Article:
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Re: Re: tropical fruit

I don't know if they come true from seed. I do know that at least one of the reasons that avocados are grafted is that seedlings take a long time to fruit whereas grafted plants will fruit in a few years.

I would head the mango at 6 feet or so. If it has buds at the nodes below that height, it should branch before it tries to grow another main stem.

On Mar 27, 2006, at 6:14 PM, TeichFlora@aol.com wrote:

Jim, will the Brogdon come true from seed??? My mom planted every one of the
seeds and had quite a bit of success. She shared seedlings with me and
friends. She absolutely loved that avocado. Do you know if it will produce and
how long. She keeps telling me she's not getting any younger (39 and holding
for the past 4 decades).

No idea what the Mango is. All are seedlings. Some are from Florida
mangos, others I got from friends. So no clue....especially since someone
(probably a squirrel or blue jay) stole the labels I had sticking in each. Thanks
for the info on getting it to branch out. I'll do that before it gets too
tall. How far down can I cut?? It's about 10 foot, taller than I first thought.
Sure appreciate the info!!

zone 9
Texas Gulf Coast

In a message dated 3/27/2006 1:44:43 PM Central Standard Time,
gardenchat-owner@hort.net writes:

I think avocados are easy to graft, although the Louisiana guy told me
he tried both T-bud grafts and cleft grafts and only the cleft grafts
took. I'm not a grafter so I don't know much about success rates in
different plants and different types of grafts [although, I think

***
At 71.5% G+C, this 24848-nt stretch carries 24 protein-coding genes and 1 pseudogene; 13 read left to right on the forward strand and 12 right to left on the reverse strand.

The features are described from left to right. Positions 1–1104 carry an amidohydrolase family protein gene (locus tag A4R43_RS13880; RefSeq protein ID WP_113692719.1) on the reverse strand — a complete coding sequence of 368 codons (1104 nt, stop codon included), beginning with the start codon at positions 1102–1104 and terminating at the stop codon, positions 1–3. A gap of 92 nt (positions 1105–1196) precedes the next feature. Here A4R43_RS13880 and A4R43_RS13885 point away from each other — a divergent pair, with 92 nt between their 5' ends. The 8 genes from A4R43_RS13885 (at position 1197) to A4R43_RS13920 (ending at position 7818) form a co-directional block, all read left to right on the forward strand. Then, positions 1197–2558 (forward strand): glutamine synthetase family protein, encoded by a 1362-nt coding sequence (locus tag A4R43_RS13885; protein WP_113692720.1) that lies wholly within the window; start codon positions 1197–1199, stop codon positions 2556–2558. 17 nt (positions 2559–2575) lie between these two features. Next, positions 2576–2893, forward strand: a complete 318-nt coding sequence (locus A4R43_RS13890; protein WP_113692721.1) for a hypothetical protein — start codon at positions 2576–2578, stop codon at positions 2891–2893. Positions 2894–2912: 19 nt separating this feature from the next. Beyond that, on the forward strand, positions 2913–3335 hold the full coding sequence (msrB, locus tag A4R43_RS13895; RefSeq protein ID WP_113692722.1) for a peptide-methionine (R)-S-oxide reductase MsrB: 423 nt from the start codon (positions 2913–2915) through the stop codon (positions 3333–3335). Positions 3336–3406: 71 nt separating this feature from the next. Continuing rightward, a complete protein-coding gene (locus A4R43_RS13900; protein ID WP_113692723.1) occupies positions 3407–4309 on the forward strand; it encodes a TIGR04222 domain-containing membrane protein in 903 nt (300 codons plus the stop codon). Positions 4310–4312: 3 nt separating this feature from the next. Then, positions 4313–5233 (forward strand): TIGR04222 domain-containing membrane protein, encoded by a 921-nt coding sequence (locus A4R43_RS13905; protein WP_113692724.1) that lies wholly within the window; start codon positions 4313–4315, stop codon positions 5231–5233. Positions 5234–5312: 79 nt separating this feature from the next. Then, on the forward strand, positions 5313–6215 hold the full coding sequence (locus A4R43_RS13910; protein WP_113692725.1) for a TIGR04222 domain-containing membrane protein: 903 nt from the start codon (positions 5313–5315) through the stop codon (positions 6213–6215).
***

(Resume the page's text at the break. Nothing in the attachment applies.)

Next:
clefts are the easiest]. The scion wood was from our Brogdon tree--the
producer of the fruits that I sent to your mother that time--which,
with the successful grafts, has taken a step toward immortality.

Do you know the variety of your mango seedling? If it's one of those
bright red and green ones most common in the supermarkets, it's
probably a Tommy Atkins--a very productive, but very large, tree. If
thats it, I would top it and try to get it to form a low head. We have
one but didn't know enough to do that when the tree was small--so now
we're going to have to hire an arborist to whack it down enough so I
can reach the top-most fruits with with one of those 12-foot extension
fruit pickers. [These old bones do not belong on ladders.]

Tommy, incidentally, is an early bloomer. Ours has set hundreds of
fruits this year--of course, it won't keep anywhere near all of them,
but even at 10 percent that will mean 40-45 fruits.

The other two mangos are "alanpur banishan," which we've had for 5 or 6
years and which is a shy barer, and "Carrie," which we planted last
year. Both of these are small trees naturally; the guy who grafted the
alanpur also did one of those reverse grafts on it--he grafted a short
alanpur trunk upside down on the rootstock, then grafted fruit wood
rightside up on the upside down trunk; a technique that is supposed to
dwarf the tree. Carrie bloomed after Tommy and alanpur is blooming now.

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Island Jim
Southwest Florida
27.0 N, 82.4 W
Hardiness Zone 10
Heat Zone 10
Minimum 30 F [-1 C]
Maximum 100 F [38 C]

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